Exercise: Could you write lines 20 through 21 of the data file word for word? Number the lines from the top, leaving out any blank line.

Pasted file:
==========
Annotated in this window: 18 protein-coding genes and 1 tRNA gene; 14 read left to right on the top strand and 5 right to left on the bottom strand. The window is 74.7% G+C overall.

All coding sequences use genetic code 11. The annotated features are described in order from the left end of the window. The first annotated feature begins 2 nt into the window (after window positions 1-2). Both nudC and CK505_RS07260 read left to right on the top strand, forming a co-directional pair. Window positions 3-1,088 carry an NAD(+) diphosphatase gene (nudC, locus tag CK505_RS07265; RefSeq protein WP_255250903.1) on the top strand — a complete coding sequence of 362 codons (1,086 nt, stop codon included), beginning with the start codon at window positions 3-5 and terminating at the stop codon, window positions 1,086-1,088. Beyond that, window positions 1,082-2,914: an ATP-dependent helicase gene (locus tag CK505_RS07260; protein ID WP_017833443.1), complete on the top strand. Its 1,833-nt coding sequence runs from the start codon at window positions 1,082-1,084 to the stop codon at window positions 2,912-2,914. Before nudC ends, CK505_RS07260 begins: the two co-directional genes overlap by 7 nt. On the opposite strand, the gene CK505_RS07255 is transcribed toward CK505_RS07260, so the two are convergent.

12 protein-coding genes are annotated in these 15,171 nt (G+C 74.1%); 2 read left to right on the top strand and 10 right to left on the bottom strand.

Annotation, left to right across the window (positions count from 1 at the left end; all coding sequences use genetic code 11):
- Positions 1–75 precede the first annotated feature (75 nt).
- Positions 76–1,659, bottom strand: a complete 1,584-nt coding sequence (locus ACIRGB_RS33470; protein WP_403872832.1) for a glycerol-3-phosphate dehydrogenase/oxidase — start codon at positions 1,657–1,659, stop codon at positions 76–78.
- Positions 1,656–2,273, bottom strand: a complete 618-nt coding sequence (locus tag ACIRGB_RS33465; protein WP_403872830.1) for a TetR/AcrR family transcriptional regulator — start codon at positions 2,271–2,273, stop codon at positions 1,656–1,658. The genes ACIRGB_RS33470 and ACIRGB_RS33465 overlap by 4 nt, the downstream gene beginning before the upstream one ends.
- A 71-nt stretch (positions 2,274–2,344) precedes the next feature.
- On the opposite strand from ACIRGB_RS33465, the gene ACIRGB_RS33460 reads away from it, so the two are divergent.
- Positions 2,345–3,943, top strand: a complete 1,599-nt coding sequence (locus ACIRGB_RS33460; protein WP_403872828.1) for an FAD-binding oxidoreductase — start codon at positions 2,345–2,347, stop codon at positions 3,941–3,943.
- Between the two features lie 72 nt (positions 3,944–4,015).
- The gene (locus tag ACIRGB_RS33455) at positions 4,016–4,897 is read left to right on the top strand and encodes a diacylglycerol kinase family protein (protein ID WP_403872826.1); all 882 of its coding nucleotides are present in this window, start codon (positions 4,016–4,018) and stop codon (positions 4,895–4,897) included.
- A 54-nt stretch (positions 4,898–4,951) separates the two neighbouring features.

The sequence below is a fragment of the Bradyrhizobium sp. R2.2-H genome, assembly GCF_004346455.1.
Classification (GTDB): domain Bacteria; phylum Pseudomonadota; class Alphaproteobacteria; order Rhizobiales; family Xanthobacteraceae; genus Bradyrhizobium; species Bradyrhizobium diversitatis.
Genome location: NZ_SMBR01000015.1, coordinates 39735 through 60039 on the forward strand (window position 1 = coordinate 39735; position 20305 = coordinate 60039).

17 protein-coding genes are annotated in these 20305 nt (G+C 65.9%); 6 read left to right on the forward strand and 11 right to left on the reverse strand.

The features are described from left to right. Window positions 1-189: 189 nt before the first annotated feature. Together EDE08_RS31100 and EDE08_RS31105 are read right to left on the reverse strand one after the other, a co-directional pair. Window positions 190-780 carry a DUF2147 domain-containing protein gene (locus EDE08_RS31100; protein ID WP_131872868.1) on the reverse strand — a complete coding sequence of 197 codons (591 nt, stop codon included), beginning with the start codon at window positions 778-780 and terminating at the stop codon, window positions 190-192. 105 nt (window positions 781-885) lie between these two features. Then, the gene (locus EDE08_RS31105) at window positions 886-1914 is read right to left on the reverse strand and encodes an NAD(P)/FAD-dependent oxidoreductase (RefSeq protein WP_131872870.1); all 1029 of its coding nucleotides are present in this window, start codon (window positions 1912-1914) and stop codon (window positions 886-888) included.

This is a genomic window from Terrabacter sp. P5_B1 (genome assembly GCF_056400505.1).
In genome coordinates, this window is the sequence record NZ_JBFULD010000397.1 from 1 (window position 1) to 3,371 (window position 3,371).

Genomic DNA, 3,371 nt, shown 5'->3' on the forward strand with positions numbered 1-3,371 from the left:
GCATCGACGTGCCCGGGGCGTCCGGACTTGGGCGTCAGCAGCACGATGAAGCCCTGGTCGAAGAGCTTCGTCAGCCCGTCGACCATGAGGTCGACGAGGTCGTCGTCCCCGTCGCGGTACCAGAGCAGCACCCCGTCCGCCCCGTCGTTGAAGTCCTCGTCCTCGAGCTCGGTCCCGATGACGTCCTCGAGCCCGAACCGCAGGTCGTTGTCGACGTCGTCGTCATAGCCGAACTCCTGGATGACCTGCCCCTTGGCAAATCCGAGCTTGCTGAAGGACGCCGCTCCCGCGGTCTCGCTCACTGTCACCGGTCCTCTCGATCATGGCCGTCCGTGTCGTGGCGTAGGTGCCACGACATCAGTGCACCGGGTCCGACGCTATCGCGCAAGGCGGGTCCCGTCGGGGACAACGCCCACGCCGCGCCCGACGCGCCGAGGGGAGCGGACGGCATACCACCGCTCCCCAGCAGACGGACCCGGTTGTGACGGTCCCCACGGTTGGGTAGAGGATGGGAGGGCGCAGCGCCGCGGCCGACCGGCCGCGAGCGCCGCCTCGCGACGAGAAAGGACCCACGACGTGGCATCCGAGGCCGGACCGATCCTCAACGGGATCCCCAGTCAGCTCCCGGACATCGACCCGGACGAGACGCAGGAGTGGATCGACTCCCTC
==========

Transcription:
In genome coordinates, this window is the sequence record NZ_JBFULD010000397.1 from 1 (window position 1) to 3,371 (window position 3,371).

Genomic DNA, 3,371 nt, shown 5'->3' on the forward strand with positions numbered 1-3,371 from the left: